The old staircase was a typical wood railing with turned wooden spindles, a look that is boring, overly frilly, and not at all what I wanted for my house.
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I reused the existing posts from the old staircase. Those posts are set into the wall and floor for strength. To change them would have meant tearing the wall apart.
I wanted to create the look of brushed aluminum, but aluminum is very expensive. The conduit is cheap, but the finish is not nearly as attractive. The conduit is galvanized steal, so it has an irregular look, sort of like flakes of metal. Also the brand I got has a long streaks along the length on two sides.
I tried a couple of things to improve the look. First I bought some aluminum spray paint. It had the look I wanted, but it did not stick well to the surface. Even with a protective polyurethane coating over the paint, I feared that it would not last since it would get quite a bit of wear.
My solution was to try resurfacing it. I lightly sanded the surface with a fine grit sand paper. This scratched the galvanized coating to give that brushed look. Be careful not to sand through the coating to the steal below or it will rust very easily. When finished, it should be sealed with polyurethane.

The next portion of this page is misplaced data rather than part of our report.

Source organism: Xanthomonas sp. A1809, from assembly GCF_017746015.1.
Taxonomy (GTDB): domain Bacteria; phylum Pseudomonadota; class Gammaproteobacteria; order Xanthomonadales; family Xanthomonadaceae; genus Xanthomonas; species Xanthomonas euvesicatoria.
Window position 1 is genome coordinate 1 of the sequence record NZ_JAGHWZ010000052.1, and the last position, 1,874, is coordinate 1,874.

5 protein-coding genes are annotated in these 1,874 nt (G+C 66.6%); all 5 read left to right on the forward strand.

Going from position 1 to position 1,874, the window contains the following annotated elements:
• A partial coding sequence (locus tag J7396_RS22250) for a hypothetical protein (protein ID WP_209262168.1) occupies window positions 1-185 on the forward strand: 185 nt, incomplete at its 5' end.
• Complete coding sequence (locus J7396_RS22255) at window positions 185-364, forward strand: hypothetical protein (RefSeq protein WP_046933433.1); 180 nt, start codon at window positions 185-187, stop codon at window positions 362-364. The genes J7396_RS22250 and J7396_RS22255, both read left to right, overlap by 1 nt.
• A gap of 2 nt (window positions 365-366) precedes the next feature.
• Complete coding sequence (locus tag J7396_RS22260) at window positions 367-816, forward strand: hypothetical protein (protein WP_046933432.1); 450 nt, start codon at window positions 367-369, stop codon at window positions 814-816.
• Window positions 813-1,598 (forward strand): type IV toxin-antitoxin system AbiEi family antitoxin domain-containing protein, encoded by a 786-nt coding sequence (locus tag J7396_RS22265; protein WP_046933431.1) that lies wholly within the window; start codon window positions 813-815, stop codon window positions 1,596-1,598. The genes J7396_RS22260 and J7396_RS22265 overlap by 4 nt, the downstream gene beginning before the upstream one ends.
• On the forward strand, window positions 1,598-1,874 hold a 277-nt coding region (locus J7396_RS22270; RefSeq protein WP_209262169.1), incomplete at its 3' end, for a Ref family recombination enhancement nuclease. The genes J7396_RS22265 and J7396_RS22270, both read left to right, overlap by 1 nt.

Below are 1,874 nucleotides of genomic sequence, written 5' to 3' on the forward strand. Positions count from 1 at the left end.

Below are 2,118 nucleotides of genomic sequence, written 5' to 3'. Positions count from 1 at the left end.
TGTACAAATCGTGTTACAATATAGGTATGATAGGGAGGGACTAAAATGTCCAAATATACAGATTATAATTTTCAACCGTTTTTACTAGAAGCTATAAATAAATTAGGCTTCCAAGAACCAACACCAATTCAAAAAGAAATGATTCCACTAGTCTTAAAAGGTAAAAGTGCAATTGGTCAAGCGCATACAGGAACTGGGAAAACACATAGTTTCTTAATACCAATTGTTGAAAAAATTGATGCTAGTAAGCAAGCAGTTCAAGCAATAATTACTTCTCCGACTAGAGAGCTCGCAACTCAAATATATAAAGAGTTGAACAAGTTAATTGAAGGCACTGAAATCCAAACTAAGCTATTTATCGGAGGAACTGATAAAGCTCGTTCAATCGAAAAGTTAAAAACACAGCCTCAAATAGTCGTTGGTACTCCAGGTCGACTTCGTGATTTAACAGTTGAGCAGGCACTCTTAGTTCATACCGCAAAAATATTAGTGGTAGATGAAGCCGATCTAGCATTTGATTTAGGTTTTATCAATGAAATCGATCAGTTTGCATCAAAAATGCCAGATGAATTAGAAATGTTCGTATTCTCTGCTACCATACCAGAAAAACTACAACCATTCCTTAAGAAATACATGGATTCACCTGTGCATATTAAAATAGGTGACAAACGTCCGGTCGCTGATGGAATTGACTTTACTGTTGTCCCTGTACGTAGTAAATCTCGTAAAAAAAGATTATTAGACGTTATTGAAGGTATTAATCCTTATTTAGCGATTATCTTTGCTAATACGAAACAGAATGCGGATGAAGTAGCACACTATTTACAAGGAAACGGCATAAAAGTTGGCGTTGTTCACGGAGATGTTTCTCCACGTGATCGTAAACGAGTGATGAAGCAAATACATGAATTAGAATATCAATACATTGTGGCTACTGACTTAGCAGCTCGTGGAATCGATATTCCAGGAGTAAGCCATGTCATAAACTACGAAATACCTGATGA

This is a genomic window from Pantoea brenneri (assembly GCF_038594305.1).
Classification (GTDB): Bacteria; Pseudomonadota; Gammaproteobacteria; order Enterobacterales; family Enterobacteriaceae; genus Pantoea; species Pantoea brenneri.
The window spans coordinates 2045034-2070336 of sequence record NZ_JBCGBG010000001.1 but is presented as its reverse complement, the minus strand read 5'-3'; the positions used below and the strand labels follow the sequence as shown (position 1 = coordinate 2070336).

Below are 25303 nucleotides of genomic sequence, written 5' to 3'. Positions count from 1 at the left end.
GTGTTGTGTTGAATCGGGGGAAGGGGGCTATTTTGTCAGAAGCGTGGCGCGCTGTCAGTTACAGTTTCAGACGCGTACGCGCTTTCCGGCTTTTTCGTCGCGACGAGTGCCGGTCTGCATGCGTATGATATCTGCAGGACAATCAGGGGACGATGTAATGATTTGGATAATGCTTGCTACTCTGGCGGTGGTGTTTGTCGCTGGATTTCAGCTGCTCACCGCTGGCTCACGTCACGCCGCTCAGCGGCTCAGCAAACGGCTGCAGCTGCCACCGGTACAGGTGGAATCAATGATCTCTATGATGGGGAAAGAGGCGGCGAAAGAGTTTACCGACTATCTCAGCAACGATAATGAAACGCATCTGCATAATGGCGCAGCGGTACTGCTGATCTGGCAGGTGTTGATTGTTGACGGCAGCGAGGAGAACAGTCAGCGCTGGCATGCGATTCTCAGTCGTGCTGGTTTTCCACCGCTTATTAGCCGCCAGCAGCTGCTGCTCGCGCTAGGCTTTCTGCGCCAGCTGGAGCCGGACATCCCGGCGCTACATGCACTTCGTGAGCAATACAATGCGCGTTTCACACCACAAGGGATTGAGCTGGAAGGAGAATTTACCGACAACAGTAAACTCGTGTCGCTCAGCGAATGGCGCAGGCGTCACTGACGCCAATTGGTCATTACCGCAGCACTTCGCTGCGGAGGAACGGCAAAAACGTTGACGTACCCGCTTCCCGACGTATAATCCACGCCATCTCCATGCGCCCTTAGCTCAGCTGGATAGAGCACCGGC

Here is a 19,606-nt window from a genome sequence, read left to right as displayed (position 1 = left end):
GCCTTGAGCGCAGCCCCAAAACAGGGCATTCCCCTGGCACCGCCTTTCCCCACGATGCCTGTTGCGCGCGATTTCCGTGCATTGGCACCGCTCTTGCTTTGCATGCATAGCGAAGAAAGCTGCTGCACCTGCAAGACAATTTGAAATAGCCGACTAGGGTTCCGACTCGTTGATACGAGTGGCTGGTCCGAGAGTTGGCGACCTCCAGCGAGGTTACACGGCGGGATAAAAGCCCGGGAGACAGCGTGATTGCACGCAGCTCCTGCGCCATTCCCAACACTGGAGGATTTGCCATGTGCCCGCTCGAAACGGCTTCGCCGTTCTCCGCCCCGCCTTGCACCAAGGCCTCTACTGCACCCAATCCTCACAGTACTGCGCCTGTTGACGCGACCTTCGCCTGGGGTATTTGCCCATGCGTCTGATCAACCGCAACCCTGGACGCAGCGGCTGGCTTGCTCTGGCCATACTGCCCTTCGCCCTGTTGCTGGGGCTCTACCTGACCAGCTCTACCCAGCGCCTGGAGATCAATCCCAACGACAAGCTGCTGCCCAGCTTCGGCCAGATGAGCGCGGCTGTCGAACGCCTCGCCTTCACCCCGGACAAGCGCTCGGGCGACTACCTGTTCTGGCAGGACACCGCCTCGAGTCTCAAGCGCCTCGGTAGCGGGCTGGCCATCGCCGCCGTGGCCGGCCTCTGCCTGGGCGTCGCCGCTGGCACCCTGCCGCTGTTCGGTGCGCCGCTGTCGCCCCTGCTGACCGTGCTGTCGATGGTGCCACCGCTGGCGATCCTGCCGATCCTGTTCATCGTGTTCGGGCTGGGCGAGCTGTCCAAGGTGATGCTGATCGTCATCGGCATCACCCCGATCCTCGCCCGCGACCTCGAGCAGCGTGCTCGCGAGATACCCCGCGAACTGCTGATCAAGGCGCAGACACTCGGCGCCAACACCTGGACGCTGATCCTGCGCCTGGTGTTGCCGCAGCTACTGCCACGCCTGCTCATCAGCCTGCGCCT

- 3/4″ electrical metal conduit
- 1/2″ MDF – strips are used to provide holes to receive the ends of the conduit
- Black paint for posts
A 1/2″ roundover bit was used with a router to smooth the corners of the existing posts. The finial was cut off the top. The posts on the slope of the stairs were cut off to match the angle of the staircase.
I used a piece of 1/2″ MDF cut 2″ wide and 27″ tall. Holes are drilled the same size as the outside diameter of the conduit at 5″ apart. On the sloped sections of the staircase, drill the conduit holes at the angle of the staircase. These pieces are needed to allow the conduit to be connected. It is not possible to make the holes directly in the posts since they are fixed and there would be no way to insert the conduit. The MDF is painted the same color as the posts, so they blend in pretty well. They are connected to the posts with common drywall screws, which are black and left exposed to stay with the industrial look.
The conduit is cut to a length just slightly less than the distance between the posts. It cannot be too short because there is only 1/2″ of material on each end to hold it. You can cut the conduit with a hack saw, but that is a lot of work. I recommend a chop saw. If you don’t have one, you can use a chop saw blade in a miter saw. Be careful, sparks will fly! Clean up the cut edges with a file or sandpaper. On the sloped sections of the staircase, cut the conduit at a matching angle.
To install, attach the MDF piece to one of the posts. Now the tricky part: insert all the conduit sections into the holes on the mounted MDF piece and the one still to be mounted. Get them almost all in place. Drop one of them. Try to pick it up and drop another. Curse. Repeat until all pieces are in place simultaneously.